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Publication numberUS7920359 B2
Publication typeGrant
Application numberUS 12/012,241
Publication dateApr 5, 2011
Filing dateJan 31, 2008
Priority dateJan 31, 2007
Fee statusPaid
Also published asUS20080180861
Publication number012241, 12012241, US 7920359 B2, US 7920359B2, US-B2-7920359, US7920359 B2, US7920359B2
InventorsYohji Maruyama, Nelson Cheng, Hideki Zaitsu, Hisao Okamoto
Original AssigneeHitachi Global Storage Technologies Netherlands B.V.
Export CitationBiBTeX, EndNote, RefMan
External Links: USPTO, USPTO Assignment, Espacenet
Magnetic recording apparatus with correlated main magnetic pole-to-shields spacing and main magnetic pole-to-medium layers spacing
US 7920359 B2
Abstract
Embodiments of the present invention achieve a high linear recording density and a high track recording density to thereby improve the areal recording density in a perpendicular magnetic recording apparatus having a magnetic head that includes a trailing shield and side shields around a main magnetic pole piece. According to one embodiment, in a magnetic recording apparatus, each of magnetic distances of various sorts is set so as to satisfy relationships of Lmag<T-Gap and HUS<S-Gap, where the magnetic shortest distance between the main magnetic pole piece and a trailing shield is defined as T-Gap; the magnetic shortest distance between the main magnetic pole piece and each of side shields disposed on both sides of the main magnetic pole piece is defined as S-Gap; a distance between a surface of the main magnetic pole piece and a lower surface of a magnetic recording layer constituting a recording medium is defined as Lmag; and a distance between the surface of the main magnetic pole piece and an upper surface of a soft magnetic underlayer of the recording medium is defined as HUS. Further, each of the magnetic distances of various sorts is set so as to satisfy a relationship of Lmag<T-Gap<HUS<S-Gap.
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Claims(10)
1. A magnetic recording apparatus comprising:
a perpendicular magnetic recording medium having a soft magnetic underlayer and a magnetic recording layer disposed on a substrate; and
a magnetic head including:
a main magnetic pole piece;
a trailing shield disposed on a trailing side of the main magnetic pole piece;
side shields disposed on a trailing side of the main magnetic pole piece;
an auxiliary magnetic pole piece; and
a coil generating a magnetic flux in the main magnetic pole piece;
wherein Lmag<T-Gap and HUS<S-Gap are satisfied where the magnetic shortest air gap between the main magnetic pole piece and the trailing shield is defined as T-Gap; the magnetic shortest air gap between the main magnetic pole piece and the side shield is defined as S-Gap; a distance between a surface of the main magnetic pole piece and a lower surface of the magnetic recording layer during a write operation is defined as Lmag; and a distance between the surface of the main magnetic pole piece and an upper surface of the soft magnetic underlayer during the write operation is defined as HUS.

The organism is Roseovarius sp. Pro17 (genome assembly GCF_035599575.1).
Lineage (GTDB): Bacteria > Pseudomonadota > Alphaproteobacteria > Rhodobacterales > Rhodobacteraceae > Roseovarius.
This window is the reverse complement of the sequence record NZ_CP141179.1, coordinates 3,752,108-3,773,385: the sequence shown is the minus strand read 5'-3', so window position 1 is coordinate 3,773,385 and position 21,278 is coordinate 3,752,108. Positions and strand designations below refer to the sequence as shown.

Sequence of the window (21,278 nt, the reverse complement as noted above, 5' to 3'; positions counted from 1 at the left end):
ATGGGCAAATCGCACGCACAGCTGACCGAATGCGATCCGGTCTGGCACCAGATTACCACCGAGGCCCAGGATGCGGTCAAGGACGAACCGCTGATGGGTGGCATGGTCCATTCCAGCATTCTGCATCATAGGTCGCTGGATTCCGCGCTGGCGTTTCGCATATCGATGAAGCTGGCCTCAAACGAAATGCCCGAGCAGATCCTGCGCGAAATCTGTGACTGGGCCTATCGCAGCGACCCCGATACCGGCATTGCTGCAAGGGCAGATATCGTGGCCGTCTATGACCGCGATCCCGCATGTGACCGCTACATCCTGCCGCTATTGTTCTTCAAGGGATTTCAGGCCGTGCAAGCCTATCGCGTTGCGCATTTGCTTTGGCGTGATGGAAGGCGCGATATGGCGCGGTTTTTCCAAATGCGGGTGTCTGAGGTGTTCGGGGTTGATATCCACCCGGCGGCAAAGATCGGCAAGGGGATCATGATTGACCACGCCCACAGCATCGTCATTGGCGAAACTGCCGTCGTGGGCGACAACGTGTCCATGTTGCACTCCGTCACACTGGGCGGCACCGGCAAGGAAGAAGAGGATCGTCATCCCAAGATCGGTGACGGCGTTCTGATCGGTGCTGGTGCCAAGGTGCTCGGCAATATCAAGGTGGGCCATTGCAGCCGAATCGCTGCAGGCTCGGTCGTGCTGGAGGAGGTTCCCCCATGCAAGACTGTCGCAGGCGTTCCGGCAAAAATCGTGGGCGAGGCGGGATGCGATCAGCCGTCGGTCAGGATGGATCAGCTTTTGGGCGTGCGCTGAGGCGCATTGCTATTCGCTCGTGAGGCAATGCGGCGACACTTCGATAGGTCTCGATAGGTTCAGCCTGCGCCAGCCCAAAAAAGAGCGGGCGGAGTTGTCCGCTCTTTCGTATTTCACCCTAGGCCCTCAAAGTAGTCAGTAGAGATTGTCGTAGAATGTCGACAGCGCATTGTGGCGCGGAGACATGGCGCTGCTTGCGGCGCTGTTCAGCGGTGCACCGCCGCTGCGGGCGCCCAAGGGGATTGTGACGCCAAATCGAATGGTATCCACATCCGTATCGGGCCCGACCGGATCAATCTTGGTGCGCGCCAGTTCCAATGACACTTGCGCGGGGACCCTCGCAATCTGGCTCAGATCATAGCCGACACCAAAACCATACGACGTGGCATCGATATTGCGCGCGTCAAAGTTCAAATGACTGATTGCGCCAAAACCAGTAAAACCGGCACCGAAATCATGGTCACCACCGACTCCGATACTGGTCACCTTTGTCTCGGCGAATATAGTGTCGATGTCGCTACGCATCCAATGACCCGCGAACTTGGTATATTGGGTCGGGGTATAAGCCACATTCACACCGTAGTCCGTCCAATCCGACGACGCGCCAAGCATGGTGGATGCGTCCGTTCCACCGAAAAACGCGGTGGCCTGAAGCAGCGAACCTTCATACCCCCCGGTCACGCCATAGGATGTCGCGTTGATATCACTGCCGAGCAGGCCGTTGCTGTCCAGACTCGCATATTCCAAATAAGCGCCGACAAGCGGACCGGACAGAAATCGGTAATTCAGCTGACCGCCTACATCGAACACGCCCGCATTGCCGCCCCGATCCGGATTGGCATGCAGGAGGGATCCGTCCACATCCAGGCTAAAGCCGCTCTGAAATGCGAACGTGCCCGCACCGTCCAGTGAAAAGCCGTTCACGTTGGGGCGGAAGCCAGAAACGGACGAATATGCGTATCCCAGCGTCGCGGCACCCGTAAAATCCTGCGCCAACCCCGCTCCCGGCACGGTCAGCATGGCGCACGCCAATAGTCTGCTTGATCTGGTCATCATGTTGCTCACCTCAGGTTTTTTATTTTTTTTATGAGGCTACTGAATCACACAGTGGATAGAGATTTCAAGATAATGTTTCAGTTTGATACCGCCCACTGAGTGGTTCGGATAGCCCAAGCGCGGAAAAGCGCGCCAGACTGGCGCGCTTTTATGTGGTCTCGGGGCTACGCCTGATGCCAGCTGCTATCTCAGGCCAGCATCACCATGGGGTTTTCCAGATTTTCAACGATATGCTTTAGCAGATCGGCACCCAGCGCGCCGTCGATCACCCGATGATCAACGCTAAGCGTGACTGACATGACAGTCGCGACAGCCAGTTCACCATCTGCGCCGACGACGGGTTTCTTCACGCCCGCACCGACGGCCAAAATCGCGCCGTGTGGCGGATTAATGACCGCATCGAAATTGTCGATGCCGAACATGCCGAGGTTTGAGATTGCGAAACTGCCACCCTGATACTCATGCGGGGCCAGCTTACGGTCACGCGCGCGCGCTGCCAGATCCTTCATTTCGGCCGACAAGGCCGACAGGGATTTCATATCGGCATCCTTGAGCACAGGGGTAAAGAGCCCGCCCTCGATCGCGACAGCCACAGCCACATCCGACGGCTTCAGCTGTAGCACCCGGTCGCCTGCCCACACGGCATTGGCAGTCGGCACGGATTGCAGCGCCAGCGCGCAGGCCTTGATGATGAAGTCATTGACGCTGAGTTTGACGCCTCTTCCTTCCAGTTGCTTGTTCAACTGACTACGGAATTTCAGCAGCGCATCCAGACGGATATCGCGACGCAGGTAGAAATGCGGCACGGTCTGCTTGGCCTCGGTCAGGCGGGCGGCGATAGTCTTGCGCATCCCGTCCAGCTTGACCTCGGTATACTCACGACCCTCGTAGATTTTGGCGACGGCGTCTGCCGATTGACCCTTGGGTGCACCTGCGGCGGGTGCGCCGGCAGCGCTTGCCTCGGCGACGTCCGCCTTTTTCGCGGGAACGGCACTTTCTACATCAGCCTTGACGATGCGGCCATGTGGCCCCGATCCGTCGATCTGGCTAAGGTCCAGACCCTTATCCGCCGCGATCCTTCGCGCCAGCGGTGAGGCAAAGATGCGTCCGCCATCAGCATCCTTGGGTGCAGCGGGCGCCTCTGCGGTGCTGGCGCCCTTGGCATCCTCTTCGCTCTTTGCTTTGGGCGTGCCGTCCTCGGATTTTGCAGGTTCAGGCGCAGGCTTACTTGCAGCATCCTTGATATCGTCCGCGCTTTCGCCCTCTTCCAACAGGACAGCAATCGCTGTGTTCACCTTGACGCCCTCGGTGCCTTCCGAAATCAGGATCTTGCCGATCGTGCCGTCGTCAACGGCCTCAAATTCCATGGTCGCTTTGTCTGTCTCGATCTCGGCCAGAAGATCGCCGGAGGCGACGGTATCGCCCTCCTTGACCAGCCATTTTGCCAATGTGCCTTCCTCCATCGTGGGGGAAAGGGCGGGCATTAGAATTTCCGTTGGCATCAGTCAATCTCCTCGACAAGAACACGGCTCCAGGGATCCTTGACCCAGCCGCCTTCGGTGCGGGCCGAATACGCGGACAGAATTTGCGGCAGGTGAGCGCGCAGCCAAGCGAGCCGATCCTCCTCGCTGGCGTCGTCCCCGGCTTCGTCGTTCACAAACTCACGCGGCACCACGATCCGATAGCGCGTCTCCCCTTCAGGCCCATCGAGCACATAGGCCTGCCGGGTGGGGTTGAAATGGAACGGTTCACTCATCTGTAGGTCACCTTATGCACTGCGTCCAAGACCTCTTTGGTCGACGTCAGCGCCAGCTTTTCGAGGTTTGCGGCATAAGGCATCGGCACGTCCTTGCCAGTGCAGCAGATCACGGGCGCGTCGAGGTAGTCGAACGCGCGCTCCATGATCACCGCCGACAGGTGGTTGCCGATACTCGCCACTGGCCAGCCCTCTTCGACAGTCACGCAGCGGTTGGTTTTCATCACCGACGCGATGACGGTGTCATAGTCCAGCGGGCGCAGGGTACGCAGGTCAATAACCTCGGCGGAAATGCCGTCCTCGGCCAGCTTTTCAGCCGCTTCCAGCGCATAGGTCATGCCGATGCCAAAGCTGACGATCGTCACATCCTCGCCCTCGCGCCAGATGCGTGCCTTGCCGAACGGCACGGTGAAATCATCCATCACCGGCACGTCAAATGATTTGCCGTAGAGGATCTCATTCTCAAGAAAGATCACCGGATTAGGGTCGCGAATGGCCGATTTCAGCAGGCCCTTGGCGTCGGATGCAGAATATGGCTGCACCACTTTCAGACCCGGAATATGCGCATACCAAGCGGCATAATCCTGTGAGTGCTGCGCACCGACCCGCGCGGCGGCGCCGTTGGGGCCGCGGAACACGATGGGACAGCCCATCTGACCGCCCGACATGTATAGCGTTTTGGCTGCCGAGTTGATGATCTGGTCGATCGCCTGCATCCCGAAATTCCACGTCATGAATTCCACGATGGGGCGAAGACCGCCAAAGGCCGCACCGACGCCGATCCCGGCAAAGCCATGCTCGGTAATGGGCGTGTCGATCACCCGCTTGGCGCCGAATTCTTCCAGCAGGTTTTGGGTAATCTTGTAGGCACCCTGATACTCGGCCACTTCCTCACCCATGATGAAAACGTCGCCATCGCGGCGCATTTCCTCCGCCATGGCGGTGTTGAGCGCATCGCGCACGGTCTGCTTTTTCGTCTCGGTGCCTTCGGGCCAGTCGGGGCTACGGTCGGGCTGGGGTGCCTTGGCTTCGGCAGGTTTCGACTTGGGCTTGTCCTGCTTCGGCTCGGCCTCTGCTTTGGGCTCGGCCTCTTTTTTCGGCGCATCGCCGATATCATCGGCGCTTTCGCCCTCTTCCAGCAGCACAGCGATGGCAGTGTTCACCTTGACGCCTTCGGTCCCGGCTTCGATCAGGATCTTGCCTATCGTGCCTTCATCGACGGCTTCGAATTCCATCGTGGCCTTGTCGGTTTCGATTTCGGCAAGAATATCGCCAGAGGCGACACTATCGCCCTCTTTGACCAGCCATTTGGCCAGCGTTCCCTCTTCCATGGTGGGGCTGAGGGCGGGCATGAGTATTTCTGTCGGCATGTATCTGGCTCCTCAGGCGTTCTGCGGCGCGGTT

2. The magnetic recording apparatus according to claim 1,
wherein S-Gap<LSL is satisfied where a distance between the surface of the main magnetic pole piece and a lower surface of the soft magnetic underlayer is defined as LSL.
3. The magnetic recording apparatus according claim 1,
wherein Lmag<T-Gap<HUS<S-Gap is satisfied.
4. The magnetic recording apparatus according to claim 3,
wherein S-Gap<LSL is satisfied where the distance between the surface of the main magnetic pole piece and the lower surface of the soft magnetic underlayer is defined as LSL.
5. A magnetic recording apparatus comprising:
a perpendicular magnetic recording medium having a soft magnetic underlayer and a magnetic recording layer disposed on a substrate; and
a magnetic head including:
a main magnetic pole piece;
a trailing shield disposed on a trailing side of the main magnetic pole piece;
side shields disposed on both sides of the main magnetic pole piece;
an auxiliary magnetic pole piece; and
a coil generating a magnetic flux in the main magnetic pole piece;
wherein, in a relationship between a magnetic recording track width WC defined from a half-value width of an amplitude distribution of an output signal obtained by letting the magnetic head seek, along a track width direction, magnetic information recorded on the perpendicular magnetic recording medium at any given fixed frequency by the magnetic head and an error rate BER obtained by writing and reading magnetic information, a change width of dBER/dWC falls within a range of inclination of 0.25 to 0.45 per dWC=10 nm, where an amount of change in the magnetic track width is defined as dWC and an amount of change in the error rate relative to a condition of a recording current supplied to the coil is defined as dBER.
6. The magnetic recording apparatus according to claim 5,
wherein Lmag<T-Gap and HUS<S-Gap are satisfied where the magnetic shortest air gap between the main magnetic pole piece and the trailing shield is defined as T-Gap; the magnetic shortest air gap between the main magnetic pole piece and the side shield is defined as S-Gap; a distance between a surface of the main magnetic pole piece and a lower surface of the magnetic recording layer during a write operation is defined as Lmag; and a distance between the surface of the main magnetic pole piece and an upper surface of the soft magnetic underlayer during the write operation is defined as HUS.